New Jersey Sen. Cory Booker, South Bend, Ind., Mayor Pete Buttigieg, Vermont Sen. Bernie Sanders, Massachusetts Sen. Elizabeth Warren, former Texas Rep. Beto O'Rourke, Former Vice President Joe Biden and California Sen. Kamala Harris were among the candidates for the 2020 Democratic Party nomination invited to the Family Leadership Summit in Des Moines in July.
Democratic White House hopefuls — from Elizabeth Warren to Pete Buttigieg — are already talking a lot about God.
Turns out both conservatives and progressives have been listening, and they want to hear more.
As first reported by NPR on Friday (April 26), Bob Vander Plaats, president of The Family Leader, has invited seven Democratic candidates to speak at the Family Leadership Summit on July 12 near Des Moines, Iowa.
The conservative Christian organization extended the invite to Democratic contenders who topped Real Clear Politics’ polling average as of April 22: former Vice President Joe Biden; Vermont Sen. Bernie Sanders; former Texas Rep. Beto O'Rourke; California Sen. Kamala Harris; Massachusetts Sen. Elizabeth Warren; South Bend, Ind., Mayor Pete Buttigieg; and New Jersey Sen. Cory Booker.
O'Rourke’s team has already said no. They told NPR that Plaats and his organization "have unapologetically provided a forum for dangerous anti-LGBTQ hate speech on numerous occasions."
Meanwhile, a spokesperson for Buttigieg — who is both openly gay and made a name for himself as someone who talks regularly about his faith on the campaign trail — told Religion News Service he would consider the invitation.
Union Theological Seminary of New York — a historically progressive religious institution — responded to the news by inviting candidates to speak at their school as well.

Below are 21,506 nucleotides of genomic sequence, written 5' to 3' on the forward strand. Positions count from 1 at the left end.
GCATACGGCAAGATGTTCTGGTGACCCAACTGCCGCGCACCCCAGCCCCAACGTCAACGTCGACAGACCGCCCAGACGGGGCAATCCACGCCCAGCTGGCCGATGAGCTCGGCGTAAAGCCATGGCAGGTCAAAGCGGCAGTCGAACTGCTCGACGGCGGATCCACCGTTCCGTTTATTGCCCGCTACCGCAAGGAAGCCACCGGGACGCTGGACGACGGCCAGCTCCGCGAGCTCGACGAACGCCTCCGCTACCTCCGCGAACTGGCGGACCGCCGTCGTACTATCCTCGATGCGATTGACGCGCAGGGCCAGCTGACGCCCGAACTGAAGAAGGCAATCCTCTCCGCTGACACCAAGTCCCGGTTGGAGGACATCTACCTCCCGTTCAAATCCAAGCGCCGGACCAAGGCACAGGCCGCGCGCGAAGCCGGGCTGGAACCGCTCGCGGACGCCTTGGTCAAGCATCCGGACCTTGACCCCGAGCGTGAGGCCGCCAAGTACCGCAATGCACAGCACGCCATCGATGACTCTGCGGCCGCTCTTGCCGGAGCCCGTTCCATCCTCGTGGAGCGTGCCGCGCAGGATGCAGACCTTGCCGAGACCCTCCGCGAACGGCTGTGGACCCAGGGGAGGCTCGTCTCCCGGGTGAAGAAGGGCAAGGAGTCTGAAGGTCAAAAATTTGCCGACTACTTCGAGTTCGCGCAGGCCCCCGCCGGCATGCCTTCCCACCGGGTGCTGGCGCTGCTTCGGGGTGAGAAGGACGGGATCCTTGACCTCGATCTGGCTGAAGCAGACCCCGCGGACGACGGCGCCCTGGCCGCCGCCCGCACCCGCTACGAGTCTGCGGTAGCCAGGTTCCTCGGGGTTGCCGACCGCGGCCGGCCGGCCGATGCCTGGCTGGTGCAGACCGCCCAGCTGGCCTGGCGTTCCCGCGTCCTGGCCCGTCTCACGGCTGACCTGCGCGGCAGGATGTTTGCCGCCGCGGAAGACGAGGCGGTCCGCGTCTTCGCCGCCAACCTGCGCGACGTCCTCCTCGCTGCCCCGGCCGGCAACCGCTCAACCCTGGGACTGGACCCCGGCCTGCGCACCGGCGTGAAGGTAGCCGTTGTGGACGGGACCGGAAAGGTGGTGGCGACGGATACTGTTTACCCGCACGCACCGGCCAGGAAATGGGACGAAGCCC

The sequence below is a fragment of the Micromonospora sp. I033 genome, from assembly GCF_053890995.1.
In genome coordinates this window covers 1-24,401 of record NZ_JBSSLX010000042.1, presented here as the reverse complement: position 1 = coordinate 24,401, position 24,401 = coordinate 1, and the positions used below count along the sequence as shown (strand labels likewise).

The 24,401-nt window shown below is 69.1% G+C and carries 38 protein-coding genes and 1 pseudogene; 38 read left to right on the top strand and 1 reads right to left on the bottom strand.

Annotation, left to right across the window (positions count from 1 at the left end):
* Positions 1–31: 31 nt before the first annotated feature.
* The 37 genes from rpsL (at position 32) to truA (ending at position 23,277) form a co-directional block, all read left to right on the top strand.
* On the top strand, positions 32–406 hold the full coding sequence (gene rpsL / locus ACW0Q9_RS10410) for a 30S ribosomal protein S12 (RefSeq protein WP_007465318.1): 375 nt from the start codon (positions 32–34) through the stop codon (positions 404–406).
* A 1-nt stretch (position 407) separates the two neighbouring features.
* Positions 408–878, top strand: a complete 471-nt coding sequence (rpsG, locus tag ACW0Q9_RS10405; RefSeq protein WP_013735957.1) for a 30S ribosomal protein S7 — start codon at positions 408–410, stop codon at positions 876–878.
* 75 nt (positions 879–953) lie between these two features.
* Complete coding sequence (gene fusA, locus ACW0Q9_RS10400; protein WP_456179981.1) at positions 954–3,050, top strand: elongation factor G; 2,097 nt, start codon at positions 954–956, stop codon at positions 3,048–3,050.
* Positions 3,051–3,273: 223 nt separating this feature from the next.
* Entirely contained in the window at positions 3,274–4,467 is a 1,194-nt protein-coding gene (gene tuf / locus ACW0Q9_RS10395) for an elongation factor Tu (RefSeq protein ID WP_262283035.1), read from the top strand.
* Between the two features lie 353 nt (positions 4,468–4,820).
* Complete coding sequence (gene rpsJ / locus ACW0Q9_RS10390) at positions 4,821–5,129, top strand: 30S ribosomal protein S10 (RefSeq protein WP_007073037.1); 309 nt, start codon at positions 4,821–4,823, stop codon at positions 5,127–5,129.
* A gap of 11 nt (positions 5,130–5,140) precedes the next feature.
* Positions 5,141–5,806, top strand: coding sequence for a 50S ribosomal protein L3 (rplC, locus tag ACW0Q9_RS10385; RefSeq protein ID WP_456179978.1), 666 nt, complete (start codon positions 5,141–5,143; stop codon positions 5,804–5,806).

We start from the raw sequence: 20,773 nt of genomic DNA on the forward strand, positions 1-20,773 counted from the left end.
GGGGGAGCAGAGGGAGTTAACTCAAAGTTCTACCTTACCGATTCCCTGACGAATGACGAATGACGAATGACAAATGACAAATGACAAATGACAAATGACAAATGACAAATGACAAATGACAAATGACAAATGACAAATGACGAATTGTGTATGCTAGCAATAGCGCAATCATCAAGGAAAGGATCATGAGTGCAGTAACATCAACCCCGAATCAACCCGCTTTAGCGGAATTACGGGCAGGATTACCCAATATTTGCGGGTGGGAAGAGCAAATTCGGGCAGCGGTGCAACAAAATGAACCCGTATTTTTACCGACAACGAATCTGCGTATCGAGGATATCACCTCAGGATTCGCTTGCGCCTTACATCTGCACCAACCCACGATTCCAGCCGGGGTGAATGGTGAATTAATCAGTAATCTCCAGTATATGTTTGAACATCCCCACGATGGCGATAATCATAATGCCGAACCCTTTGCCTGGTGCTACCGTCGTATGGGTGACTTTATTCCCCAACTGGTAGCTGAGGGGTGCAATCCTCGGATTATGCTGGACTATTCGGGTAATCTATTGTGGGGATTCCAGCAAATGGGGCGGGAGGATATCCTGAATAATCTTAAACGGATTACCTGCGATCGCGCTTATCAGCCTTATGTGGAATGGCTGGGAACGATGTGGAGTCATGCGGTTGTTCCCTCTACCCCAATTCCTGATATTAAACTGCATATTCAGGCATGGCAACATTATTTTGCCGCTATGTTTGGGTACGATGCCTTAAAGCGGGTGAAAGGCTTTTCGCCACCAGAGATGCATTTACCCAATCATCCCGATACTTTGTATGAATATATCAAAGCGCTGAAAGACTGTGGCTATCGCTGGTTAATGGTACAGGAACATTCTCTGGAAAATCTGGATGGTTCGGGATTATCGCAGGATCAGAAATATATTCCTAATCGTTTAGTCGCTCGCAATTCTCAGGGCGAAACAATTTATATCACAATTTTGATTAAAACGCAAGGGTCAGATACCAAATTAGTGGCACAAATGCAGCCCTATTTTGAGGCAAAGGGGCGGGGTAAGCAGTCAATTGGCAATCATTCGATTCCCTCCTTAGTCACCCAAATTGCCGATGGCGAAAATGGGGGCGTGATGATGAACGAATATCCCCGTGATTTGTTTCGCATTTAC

Their invitation was extended to all presidential candidates from any party.
"Union Theological Seminary has long been committed to discussing how our deepest religious values should inform public policy," Union said in a statement sent to RNS. "Accordingly, we’ve been delighted to see an increasing number of politicians speaking candidly about their faith, and how it informs their politics. As of today, we extend an official invitation to any candidate who would like to come to Union and participate in a forum about religion and the 2020 presidential election."
A spokesperson for Buttigieg's campaign said Union’s blanket invitation was also "something we'll definitely consider."
Spokespeople for the campaigns of New York Sen. Kirsten Gillibrand, former Secretary of U.S. Housing and Urban Development Julián Castro and author Marianne Williamson indicated they had not yet seen a formal invitation from Union and were awaiting more details before offering a response either way.
The 2015 Family Leadership Summit featured appearances from a slate of Republican candidates that included Donald Trump.
His appearance made headlines when pollster Frank Luntz inquired whether the businessman asks God for forgiveness for his actions.
"I am not sure I have," Trump said. "I just go on and try to do a better job from there. I don't think so. I think if I do something wrong, I think, I just try and make it right. I don't bring God into that picture. I don't."
Drew Zahn, director of communications for The Family Leader, said this year’s forum will likely use the same question-and-answer format with any Democratic contenders. He explained that having all candidates appear at once would look too much like a political debate, which nonprofit organizations typically avoid hosting.
"It is our goal to ask them earnest and respectful questions in the spirit of civil dialogue," Zahn said, noting they invited speakers other than just Democratic candidates. "We’re not looking for gotcha questions."
RNS attempted to contact all other campaigns but did not immediately receive a reply.